NEW YORK — Lions Gate Films has announced its acquisition of Kevin Smith’s religious comedy “Dogma” from Miramax co-heads Harvey and Bob Weinstein.
Miramax Intl., which pre-sold “Dogma” overseas, will remain on board as the foreign distrib.
Five months ago, the Weinsteins acquired the film from their own company for just north of $2 million in an attempt to shield parent Disney from potential controversy surrounding the pic, which spoofs and questions many tenets of Christianity.
Lions Gate Releasing prexies Mark Urman and Tom Ortenberg were determined to acquire the ensemble comedy about two fallen angels, played by Ben Affleck and Matt Damon, after its world preem this year at the Cannes Film Festival.
The company, which scored two Oscars last year with “Gods and Monsters” and “Affliction,” has a number of hot-button-pressing films on its upcoming slate, including its just-completed production of Mary Harron’s “American Psycho” and Errol Morris’ documentary about a Holocaust denier, “Dr. Death.”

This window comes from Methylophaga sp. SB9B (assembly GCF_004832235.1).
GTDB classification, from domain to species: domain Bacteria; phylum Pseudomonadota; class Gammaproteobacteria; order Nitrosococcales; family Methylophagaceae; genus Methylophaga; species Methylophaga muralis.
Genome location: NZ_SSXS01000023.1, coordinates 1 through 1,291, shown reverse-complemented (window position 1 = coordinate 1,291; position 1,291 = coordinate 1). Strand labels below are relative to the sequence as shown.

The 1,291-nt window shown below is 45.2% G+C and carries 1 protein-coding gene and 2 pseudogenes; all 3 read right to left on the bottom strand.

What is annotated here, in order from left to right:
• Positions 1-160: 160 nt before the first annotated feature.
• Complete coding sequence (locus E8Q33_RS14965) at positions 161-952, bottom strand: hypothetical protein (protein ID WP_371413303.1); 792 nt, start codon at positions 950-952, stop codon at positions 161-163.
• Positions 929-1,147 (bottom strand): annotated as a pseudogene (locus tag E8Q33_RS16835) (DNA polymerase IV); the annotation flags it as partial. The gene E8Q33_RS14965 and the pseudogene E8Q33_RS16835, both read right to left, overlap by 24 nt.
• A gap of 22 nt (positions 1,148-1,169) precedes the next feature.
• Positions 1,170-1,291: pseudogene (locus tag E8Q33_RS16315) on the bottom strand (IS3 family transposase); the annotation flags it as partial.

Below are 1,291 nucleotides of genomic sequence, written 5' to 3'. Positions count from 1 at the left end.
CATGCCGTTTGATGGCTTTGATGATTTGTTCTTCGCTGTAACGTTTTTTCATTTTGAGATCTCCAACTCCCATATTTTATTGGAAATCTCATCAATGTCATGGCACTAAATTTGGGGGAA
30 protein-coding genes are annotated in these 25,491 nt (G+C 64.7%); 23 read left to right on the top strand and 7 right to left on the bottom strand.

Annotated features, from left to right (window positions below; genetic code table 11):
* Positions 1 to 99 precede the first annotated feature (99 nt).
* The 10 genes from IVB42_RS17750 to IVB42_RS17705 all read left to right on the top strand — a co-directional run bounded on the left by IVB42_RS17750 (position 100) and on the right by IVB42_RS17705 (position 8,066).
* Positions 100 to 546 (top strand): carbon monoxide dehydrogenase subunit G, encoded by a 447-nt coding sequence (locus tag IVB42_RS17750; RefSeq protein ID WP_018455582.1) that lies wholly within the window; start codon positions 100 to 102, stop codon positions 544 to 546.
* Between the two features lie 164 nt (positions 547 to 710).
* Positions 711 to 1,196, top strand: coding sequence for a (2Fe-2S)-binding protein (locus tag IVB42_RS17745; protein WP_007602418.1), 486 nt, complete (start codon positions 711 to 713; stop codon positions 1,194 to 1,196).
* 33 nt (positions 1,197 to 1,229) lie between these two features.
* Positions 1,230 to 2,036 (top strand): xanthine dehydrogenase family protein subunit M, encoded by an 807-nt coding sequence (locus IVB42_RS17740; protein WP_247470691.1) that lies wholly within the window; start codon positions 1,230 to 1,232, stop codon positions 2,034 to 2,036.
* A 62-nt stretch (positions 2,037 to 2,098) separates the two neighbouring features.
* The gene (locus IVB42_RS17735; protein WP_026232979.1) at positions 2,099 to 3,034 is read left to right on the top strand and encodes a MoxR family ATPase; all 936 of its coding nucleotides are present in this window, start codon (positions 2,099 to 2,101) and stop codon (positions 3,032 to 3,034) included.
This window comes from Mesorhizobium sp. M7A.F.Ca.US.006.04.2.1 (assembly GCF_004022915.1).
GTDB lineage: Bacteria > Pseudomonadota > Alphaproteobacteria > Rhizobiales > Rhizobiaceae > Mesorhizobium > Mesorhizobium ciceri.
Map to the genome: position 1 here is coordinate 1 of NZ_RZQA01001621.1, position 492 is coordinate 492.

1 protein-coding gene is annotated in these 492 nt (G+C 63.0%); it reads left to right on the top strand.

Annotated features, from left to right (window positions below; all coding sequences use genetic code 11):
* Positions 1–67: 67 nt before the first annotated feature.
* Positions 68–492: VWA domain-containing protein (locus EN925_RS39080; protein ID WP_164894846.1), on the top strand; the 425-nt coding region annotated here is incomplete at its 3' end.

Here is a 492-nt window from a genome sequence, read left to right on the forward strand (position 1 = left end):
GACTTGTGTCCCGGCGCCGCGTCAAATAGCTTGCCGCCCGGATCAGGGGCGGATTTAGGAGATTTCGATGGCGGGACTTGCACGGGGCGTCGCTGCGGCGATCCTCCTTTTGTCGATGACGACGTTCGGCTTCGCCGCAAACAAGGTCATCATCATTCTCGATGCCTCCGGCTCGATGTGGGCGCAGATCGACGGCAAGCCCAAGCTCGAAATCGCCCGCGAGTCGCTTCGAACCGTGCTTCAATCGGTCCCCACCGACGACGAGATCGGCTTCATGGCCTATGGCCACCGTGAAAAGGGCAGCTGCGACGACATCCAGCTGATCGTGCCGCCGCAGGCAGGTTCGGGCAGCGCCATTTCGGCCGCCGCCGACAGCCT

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“Films that are good enough to withstand the controversy and scrutiny can often benefit,” Urman told Daily Variety. “Controversy equals visibility.”
For several months now, Lions Gate has been the only company in the running for “Dogma”; the Lions Gate logo has run on the film’s trailer for several days. The Weinsteins also have a long history with Lions Gate Films prexy Jeff Sackman: CFP, an earlier incarnation of Lion Gate, was the Canadian distributor for Miramax Films.
“Dogma,” which has been trimmed by 10 minutes for its late-October wide release, will be among four films Lions Gate will platform at the Toronto Film Fest, which begins today.